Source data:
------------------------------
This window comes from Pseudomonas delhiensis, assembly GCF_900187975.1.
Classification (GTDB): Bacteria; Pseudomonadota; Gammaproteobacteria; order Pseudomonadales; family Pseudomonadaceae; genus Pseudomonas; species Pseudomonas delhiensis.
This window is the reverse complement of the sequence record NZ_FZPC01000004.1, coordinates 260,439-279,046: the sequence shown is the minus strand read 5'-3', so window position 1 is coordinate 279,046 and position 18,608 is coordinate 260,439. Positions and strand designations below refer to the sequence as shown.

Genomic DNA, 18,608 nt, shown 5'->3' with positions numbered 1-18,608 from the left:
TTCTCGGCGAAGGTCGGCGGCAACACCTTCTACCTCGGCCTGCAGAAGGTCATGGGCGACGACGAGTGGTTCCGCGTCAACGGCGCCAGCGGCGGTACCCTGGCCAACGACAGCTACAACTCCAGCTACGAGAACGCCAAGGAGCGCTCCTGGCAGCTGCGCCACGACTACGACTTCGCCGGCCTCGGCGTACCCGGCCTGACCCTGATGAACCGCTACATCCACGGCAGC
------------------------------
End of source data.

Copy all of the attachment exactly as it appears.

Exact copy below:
This window comes from Pseudomonas delhiensis, assembly GCF_900187975.1.
Classification (GTDB): Bacteria; Pseudomonadota; Gammaproteobacteria; order Pseudomonadales; family Pseudomonadaceae; genus Pseudomonas; species Pseudomonas delhiensis.
This window is the reverse complement of the sequence record NZ_FZPC01000004.1, coordinates 260,439-279,046: the sequence shown is the minus strand read 5'-3', so window position 1 is coordinate 279,046 and position 18,608 is coordinate 260,439. Positions and strand designations below refer to the sequence as shown.

Genomic DNA, 18,608 nt, shown 5'->3' with positions numbered 1-18,608 from the left:
TTCTCGGCGAAGGTCGGCGGCAACACCTTCTACCTCGGCCTGCAGAAGGTCATGGGCGACGACGAGTGGTTCCGCGTCAACGGCGCCAGCGGCGGTACCCTGGCCAACGACAGCTACAACTCCAGCTACGAGAACGCCAAGGAGCGCTCCTGGCAGCTGCGCCACGACTACGACTTCGCCGGCCTCGGCGTACCCGGCCTGACCCTGATGAACCGCTACATCCACGGCAGC